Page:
Here's a taster:
In its coverage of the economic arguments for and against immigration, the BBC has devoted far more time to the pro-immigration argument, while at the same time ignoring many of the social costs. In the 16 years under study, [Ed] West found only a "tiny handful" of TV, radio and online reports in which the anti-immigration voices had not been outnumbered.
"Is it possible," asks West, "for a news organisation that is dedicated to celebrating ‘diversity' in British society to deal impartially with the question of immigration?" The short answer to that, as supplied by this report, is obviously not. So much of the bias in BBC immigration reporting has been a matter of bias by omission, but West has included examples of a quite brazen lack of balance. So when BBC Online covered a 2007 report into new immigration figures, the Conservative MP Damian Green and Andrew Green, founder of MigrationWatch UK, were "balanced" by four supporters of mass migration. When the 2011 census showed a truly historic demographic transformation — that white British people in London were now, for the first time in its history, in a minority — Newsnight presented the change as of little consequence, and the ensuing discussion was again essentially three against one.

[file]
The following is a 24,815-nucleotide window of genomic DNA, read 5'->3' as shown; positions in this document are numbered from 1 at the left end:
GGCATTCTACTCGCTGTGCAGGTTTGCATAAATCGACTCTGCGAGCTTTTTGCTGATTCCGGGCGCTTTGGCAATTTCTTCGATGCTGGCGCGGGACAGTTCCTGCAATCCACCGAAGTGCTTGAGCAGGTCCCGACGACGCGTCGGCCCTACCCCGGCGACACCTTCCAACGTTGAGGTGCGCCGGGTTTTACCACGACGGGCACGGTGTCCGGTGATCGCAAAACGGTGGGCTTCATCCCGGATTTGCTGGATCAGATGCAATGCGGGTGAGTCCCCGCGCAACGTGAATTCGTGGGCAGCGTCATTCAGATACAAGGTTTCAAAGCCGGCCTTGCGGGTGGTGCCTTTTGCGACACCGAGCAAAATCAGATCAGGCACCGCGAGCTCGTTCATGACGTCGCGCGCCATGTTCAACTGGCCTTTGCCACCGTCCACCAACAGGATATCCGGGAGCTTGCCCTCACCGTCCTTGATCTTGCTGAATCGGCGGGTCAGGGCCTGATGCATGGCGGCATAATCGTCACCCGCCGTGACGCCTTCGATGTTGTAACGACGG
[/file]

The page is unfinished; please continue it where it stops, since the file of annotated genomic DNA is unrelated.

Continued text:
Sometimes, the analysis offered by the BBC's correspondents is nothing short of propaganda. Either that, or they are living in an alternate universe, or perhaps in denial. Earlier this year, the Today programme considered "white flight" from London, a term that presenter James Naughtie called "loaded". Having spoken to white Britons who had left the East End in recent years, the home affairs correspondent Mark Easton informed us that it was all about property prices, that it was essentially a story of whites benefiting from increased prosperity. "It's a story of aspiration," he concluded, "it's a story of success." No mention, of course, that it might be due to an alienation brought on by a sense that their neighbourhoods were taking on an increasingly unfamiliar air, or that schools and hospitals were overcrowded. Not that there has been any white flight so far as the BBC's soap EastEnders is concerned; as West points out, "The show is stuck in a 1980s demographic time warp: a realistic East London soap opera would have to show a white family moving out every year, to be replaced by Bangladeshis or Somalis, and much of the programme would need to be subtitled."